Q: What are some key prioritization challenges faced when building product strategies?
A: When you have multiple business objectives across a portfolio of products, it’s necessary to have a prioritization framework for cross-functional initiatives, so all product teams in the organization have an aligned direction. For e.g. building out a cross-functional capability or a platform – what should its priority be relative to the individual functional opportunities? If there is no one that provides this clarity or establishes a mandate, then it can create a dissonance across the organization.
Q: Why is understanding your level of fidelity so important for a product strategy?
A: Honestly, you can set product strategy for a company or a suite or products, or for one product in the short-term, or for product innovation for new or evolving products. When you're setting product strategy for a company that is product-led, that acts more like overall company strategy (and having those be the same thing is a very good thing in this case!).
So it's important to understand the company, the market, your end users, so you know where you are and can set a product strategy at the right level of fidelity to take the product teams from where we are to where we want to be in a way that's digestible and actionable. A strategy that's too high level is not either of those and a strategy that is too prescriptive will fail (e.g. not a great product strategy) because it forces the "build it right" to come from only a few select folks and that limits the pool of best ideas that could win to hit the business outcomes dramatically.
A: If strategy is too granular or prescriptive, its likely to restrict discovery and identification of a solution that delivers the ideal outcomes. It curtails the freedom of the agile teams to innovate. On the other hand, if it’s too high level or generic and does not state the principles or constraints to be met, it could result in a disconnect and potential misinterpretation by the development owners, and may fail to deliver to the business goals over the long run.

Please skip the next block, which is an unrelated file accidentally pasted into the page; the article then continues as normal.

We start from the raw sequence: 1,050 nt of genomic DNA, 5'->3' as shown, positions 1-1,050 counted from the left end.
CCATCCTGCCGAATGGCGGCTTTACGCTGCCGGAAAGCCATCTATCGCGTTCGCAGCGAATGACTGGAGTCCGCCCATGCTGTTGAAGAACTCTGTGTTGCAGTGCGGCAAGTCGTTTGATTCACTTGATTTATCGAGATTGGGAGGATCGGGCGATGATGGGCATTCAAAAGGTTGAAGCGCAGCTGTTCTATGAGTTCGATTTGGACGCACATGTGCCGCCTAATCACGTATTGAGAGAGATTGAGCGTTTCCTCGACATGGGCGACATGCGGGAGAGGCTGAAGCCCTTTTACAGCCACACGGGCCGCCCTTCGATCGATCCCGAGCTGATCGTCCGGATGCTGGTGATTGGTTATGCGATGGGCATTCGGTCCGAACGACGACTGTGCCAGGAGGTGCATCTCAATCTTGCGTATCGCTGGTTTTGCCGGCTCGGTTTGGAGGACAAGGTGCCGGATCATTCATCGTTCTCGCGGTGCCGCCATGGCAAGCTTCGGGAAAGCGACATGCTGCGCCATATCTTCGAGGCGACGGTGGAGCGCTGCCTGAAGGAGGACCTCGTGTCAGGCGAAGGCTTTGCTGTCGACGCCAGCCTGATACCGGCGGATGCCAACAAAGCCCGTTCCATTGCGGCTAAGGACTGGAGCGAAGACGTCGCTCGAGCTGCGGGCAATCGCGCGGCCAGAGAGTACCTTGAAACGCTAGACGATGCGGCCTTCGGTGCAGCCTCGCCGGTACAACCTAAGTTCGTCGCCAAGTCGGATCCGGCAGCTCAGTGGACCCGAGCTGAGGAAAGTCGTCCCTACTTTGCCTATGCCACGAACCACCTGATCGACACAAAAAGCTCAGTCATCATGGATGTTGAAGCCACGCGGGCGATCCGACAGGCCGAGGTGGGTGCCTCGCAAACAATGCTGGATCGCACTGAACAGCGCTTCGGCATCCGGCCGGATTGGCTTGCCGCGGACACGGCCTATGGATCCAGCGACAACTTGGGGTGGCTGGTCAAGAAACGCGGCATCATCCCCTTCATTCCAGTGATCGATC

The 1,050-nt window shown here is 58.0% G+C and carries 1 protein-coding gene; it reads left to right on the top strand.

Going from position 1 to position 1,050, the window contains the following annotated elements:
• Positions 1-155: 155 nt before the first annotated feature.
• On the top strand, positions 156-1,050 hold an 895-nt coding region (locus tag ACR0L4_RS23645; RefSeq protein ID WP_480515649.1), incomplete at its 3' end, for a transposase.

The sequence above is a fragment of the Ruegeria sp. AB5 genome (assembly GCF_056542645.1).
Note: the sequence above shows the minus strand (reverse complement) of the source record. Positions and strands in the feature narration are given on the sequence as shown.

Q: How do you go about making changes to the strategy?
A highly dynamic ecosystem coupled with sudden market changes (e.g. COVID driven changes to Future of work) or a technology reaching a tipping point making it amenable for adoption, necessitates product strategy to be revisited, hypotheses to be checked and new opportunities and risks to be evaluated. While these are valid reasons to change strategy, a churn in strategy is a symptom of a lack of thorough vetting and alignment to generate upfront discussion.
First of all, the strategy framework and underlying hypotheses need to be transparent across the organization, with members at all levels having the ability to understand the ‘why’ behind the direction and plans. The strategy owner needs to lean forward in sharing and evangelizing the strategy, plan and success metrics. This will allow for an enduring plan that gets buy-in from and inspires the teams.
Remember however that changing strategy mid-way of an initiative and abandoning or tabling incomplete work in favor of a more appealing strategy can have an undesirable effect by derailing teams and losing momentum.
Q: Why is having the alignment of leadership crucial to how a strategy is devised?
A: Evangelizing your strategy and aligning with the executive stakeholders will ensure that strategy sticks by raising the right questions and benefits from the insights of the leaders. It also is necessary to gain financial, resourcing support and sponsorship needed from executives. This underscores the importance of communication and review of strategy with the executive leaders.